Picture: Karen Sandison/African News Agency (ANA) Archives
Picture: Karen Sandison/African News Agency (ANA) Archives

City of Joburg must pay R500K contempt of court fine for failing to fix electricity bill

By Loyiso Sidimba Time of article published Oct 14, 2021

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Johannesburg - One of the country’s biggest municipalities must pay a R500 000 fine for contempt of court after bungling the implementation of an order to fix an electricity billing complaint for more than three years.

The City of Johannesburg has been found to have not complied with an order, granted in March last year, to provide a block of flats in Berea with a proper electricity bill, by Acting South Gauteng High Court Judge Allyson Crutchfield.

This is despite having been first forced by the same high court to fix the electricity billing challenges faced by Preston Place in 2018.

The body corporate of Preston Place, a high-rise building not far from Johannesburg’s central business district, was first granted a court order against the municipality in March 2018, forcing it to provide a full and precise statement of account of amounts owed and duly supported by actual meter readings and/or proper proof thereof, and adjustment of the account and payment of any credits.

A settlement agreement was reached and made a court order. However, the City of Joburg failed to implement the order and the body corporate asked the high court to hold the municipality and then city manager Dr Ndivhoniswani Lukhwareni in contempt of court for failing to implement the March 2018 ruling.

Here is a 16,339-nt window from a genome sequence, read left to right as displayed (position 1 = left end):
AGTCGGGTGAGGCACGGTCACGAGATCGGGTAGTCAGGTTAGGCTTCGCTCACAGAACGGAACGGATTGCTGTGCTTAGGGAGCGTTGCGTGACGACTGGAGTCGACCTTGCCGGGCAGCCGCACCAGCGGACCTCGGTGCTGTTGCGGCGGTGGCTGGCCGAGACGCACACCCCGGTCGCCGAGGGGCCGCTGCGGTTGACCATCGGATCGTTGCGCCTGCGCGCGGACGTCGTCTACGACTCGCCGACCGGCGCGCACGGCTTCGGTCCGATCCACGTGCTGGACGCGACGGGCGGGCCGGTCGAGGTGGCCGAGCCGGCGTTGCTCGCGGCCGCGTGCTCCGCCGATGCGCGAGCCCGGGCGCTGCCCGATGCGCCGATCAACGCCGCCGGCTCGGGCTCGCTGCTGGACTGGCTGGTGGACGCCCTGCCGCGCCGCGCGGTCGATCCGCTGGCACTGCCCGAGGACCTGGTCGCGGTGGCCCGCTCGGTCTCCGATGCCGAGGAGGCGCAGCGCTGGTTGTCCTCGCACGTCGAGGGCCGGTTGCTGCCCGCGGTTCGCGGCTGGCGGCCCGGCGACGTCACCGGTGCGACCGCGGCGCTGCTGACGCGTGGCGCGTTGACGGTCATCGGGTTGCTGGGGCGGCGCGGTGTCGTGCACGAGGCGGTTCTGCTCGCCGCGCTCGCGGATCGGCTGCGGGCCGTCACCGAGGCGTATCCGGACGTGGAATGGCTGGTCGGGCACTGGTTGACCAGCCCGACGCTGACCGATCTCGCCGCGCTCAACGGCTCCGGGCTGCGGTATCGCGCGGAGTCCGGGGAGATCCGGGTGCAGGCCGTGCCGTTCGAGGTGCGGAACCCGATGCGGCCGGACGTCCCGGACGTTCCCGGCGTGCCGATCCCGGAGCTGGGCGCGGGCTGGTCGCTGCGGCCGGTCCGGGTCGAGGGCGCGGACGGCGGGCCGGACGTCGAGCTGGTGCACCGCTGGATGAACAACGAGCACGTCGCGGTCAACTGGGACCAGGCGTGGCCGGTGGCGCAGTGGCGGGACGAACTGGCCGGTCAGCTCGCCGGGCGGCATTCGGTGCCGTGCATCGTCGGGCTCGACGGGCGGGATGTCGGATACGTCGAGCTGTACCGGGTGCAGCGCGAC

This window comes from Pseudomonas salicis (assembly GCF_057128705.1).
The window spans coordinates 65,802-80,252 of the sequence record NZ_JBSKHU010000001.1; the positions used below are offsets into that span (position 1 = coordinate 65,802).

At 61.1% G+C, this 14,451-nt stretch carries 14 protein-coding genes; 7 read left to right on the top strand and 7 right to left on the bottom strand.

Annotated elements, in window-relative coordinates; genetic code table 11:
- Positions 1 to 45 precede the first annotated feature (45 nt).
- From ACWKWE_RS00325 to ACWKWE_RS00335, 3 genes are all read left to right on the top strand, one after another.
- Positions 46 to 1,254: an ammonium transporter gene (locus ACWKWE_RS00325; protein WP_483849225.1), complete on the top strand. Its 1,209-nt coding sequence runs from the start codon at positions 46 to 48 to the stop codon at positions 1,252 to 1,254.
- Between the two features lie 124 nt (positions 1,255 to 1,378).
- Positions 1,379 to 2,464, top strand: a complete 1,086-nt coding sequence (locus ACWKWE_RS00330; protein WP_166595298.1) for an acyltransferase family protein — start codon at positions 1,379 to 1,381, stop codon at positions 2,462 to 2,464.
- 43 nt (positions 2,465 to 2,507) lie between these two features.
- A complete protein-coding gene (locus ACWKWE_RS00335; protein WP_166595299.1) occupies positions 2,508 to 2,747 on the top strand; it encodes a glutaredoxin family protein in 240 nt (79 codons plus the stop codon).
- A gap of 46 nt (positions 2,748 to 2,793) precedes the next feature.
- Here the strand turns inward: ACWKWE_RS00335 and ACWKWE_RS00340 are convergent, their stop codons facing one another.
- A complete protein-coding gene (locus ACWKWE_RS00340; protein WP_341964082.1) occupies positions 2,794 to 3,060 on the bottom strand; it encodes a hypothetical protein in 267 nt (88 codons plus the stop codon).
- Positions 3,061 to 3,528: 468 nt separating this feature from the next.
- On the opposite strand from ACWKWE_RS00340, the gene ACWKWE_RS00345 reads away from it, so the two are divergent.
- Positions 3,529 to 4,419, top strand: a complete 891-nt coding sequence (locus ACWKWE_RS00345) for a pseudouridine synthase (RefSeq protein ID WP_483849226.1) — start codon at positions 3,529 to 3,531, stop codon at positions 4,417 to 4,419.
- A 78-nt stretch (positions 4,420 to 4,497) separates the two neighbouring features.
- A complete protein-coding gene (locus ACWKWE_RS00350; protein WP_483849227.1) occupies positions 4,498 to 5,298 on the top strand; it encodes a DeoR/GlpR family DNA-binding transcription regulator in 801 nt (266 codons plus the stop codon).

Lukhwareni was Joburg’s city manager between 2016 and February this year.

In March last year, a full Bench of the South Gauteng High Court – judges Leonie Windell, Lotter Wepener and Seena Yacoob – then set aside the March 2018 order after the body corporate of Preston Place appealed against it.

Judges Windell, Wepener and Yacoob found the City of Joburg in contempt of court and fined the municipality R500 000, but suspended the payment of the fine on condition that the municipality complies with their order within 30 days.

Still, the City of Johannesburg did not comply with the March 2020 ruling and the body corporate again approached the high court to enforce the suspended contempt of court order.

”The respondents’ (City of Joburg and the city manager’s) conduct, objectively assessed, demonstrated in my view wilful and mala fide (bad faith) non-compliance. The finding of wilfulness and mala fides against the respondents is justified, this being the only inference established by the respondents’ conduct,” said Acting Judge Crutchfield in her October 5 judgment.

According to the acting judge, absent the City of Joburg’s compliance with the court order, unless it was able to establish conduct that was not wilful and mala fide, it was in contempt of the order and obliged to suffer the consequences.

“The respondents failed to advance evidence that established a reasonable doubt that their non-compliance with the court orders was wilful and mala fide,” Acting Judge Crutchfield said.

In its court papers, the City of Joburg claimed that Preston Place’s meter number belonged to a different complex in Oaklands.

The body corporate of Preston Place initially wanted the City of Joburg to pay a fine of R1 million and for the city manager to be sent to prison for contempt of the March 2020 order by virtue of the municipality’s non-compliance.

The City of Joburg’s Nthatisi Modingoane said the city is going to appeal the judgment.

loyiso.sid[email protected]

Political Bureau

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